But going on a trip to a different place has a way of pushing the reset button.  It was an obvious and easy shove back into the habit of photography—so many new, different and wonderful things to frame and capture!—not to mention that the simplicity of life in a one-room cabin with only a small camp stove and a fire for cooking has a way of slowing me down enough so I can think again.  I’m looking forward to sharing with you the photos and thoughts that came of this time away, but editing and writing takes time.  So in the meantime, I thought I’d pop in with a few last-minute images of summer before fall overtakes us completely, and so you wouldn’t think I fell completely off the face of the planet!IMG_6127 edit.jpgIMG_6513 edit.jpgIMG_6146 edit.jpgIMG_6598 edit.jpgIMG_6163 edit.jpgIMG_6209 edit.jpgIMG_6171 edit.jpgIMG_6605 edit.jpgI’ll look forward to meeting you back here in a few days with a little virtual glimpse of some South Dakota beauty!

“There is a time for everything, and a season for every activity under the heavens.” (Ecclesiastes 3:1)

Forget Not His Benefits

IMG_5257 editSometimes, when you’re sick in bed, watching the world go by without you outside your window, it’s good to do something other than focus on how sore your throat happens to be.  Or maybe, for you, it’s more like sick in heart and focusing on how deep your hurts happen to be.  Either way, they can end up feeling pretty similar: discouraging.

I’ve found myself in both shoes at various times in my life, but for the past couple weeks, it happened to be in the physical realm, when my body decided to ignore all the items on my to-do list and important things I had on my schedule and sent me to bed instead with barely a voice to ask for a drink of water.  This was not in the plans, not to mention how many well-laid plans it managed to throw awry.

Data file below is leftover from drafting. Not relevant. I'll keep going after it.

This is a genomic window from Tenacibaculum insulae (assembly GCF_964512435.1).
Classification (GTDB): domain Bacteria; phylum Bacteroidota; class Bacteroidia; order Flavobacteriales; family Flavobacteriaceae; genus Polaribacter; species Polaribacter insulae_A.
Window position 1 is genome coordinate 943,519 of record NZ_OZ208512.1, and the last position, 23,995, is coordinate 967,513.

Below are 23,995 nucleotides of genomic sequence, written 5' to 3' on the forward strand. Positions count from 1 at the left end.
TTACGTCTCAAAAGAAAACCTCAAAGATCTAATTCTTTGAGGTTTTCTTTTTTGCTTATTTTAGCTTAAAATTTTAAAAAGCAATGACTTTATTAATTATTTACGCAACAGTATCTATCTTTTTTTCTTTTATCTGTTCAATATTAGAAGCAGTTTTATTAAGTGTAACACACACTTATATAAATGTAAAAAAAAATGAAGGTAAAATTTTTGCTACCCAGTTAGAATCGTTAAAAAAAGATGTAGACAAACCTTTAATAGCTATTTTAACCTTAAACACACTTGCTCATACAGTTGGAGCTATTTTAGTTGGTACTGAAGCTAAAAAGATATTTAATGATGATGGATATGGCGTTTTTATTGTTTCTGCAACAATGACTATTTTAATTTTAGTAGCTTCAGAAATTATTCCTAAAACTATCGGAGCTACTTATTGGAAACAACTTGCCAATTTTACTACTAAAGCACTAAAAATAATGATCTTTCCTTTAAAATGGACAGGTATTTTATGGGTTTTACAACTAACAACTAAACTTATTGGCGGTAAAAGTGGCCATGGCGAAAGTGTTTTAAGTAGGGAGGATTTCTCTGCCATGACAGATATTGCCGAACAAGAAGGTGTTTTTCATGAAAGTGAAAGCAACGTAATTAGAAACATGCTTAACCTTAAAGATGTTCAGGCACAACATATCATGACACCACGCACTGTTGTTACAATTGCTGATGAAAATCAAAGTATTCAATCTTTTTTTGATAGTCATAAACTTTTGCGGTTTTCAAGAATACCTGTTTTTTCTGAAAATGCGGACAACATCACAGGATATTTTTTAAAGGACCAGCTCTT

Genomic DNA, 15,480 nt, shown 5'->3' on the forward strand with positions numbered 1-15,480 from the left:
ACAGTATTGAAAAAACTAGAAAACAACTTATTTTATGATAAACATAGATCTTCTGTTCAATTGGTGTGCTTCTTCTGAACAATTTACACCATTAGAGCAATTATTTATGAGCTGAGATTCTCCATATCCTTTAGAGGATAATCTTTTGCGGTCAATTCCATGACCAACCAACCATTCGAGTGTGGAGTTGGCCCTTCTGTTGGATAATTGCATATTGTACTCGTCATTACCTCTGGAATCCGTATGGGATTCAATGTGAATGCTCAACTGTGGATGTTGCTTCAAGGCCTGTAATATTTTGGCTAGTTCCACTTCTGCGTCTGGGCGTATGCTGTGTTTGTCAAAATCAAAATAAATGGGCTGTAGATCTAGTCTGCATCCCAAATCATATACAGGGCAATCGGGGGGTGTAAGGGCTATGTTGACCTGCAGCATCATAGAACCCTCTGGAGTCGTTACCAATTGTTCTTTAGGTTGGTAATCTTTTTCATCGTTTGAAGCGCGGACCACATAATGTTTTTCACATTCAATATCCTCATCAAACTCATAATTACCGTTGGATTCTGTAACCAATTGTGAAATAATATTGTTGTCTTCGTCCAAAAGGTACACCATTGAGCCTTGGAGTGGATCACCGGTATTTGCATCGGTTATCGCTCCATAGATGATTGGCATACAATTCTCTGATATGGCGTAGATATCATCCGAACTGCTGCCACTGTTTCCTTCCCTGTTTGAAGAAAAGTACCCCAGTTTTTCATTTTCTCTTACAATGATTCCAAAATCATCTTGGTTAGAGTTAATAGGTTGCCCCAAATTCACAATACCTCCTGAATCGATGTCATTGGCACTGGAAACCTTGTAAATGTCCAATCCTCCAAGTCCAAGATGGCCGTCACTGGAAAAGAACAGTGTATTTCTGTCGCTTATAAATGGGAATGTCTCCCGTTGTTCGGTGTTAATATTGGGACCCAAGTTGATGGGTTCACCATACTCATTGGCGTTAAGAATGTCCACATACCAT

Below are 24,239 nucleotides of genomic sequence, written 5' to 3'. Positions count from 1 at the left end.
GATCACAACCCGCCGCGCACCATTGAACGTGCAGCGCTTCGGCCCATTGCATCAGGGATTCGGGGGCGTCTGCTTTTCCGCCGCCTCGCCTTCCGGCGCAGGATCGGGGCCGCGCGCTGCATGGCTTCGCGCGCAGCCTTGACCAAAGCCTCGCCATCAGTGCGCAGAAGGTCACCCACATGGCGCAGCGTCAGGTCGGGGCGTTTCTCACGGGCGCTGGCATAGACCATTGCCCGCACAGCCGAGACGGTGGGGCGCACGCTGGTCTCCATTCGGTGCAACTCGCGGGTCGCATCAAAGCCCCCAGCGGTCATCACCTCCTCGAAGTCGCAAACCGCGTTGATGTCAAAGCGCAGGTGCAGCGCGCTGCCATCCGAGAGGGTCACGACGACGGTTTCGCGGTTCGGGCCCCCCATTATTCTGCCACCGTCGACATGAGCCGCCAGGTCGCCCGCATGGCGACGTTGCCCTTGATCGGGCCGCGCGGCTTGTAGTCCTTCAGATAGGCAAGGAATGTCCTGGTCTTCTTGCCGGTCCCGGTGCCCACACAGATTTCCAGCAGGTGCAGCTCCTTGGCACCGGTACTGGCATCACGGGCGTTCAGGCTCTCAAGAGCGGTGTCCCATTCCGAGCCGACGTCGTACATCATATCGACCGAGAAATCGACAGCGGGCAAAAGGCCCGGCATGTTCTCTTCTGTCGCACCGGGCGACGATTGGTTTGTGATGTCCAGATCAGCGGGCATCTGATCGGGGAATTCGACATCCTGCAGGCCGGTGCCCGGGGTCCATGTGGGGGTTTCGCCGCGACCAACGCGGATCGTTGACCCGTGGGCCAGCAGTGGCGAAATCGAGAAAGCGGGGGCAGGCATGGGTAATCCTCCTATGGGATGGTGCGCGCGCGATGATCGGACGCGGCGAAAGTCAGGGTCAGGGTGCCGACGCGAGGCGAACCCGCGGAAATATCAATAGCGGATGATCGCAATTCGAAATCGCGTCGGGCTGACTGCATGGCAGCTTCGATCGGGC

These are the times, I’ve found, when it’s time for a good dose of Psalm 103 right along with all the Vitamin C:

“Bless the Lord, oh my soul, and forget not all His benefits” (vs. 2)

It’s called turning my focus from all the things I’m missing out on to the gifts I have been given, which are many but too easily forgotten in the trouble of the moment.  Sometimes I think that’s one of the main reasons I even take pictures: so I can look at them later, remember, and be thankful.  That’s also one of the main reasons I keep a journal.  I think everyone should have some tangible way of remembering the little and big things God has given them, even if it’s just a running list on the counter.  Because we are oh, so prone to forget, but what incredible healing and uplifting there can be in the remembering!

So from my sick chair one afternoon, I scrolled through my photo files for the months of June and July, and remembered some of His benefits.

I remembered how we held our breath, waiting for the strawberry blossoms to turn to tiny nuggets of red sweetness in the canopy of the field grasses,

and how the butterflies danced amidst the short-lived lilacs, then moved to the field flowers.IMG_5210 edit.jpgIMG_5199 edit.jpg IMG_5768 editIMG_5809 editI remembered exhilarating cannonballs into cold lake water on a sultry day (or timid tiptoes in, as the personality went),

how we welcomed the first clouds of dragonflies zooming in to bring welcome relief from too many mosquitoes,

that day we swam with turtles.IMG_5726 editIMG_5702 editIMG_5887 editI remembered the spotted fawns trailing their mamas, stopping to stare wide-eyed at us from the edges of the forest,

watching from a respectful distance as a brave mama turtle left her eggs to the fates of nature,

that morning we got fresh doughnuts from a bakery and stopped to watch goose families paddling down a winding green river.IMG_5360 editIMG_5339 editIMG_5279 edit.jpgI remembered how the wild roses bent along the lake edge to almost touch the lapping waves,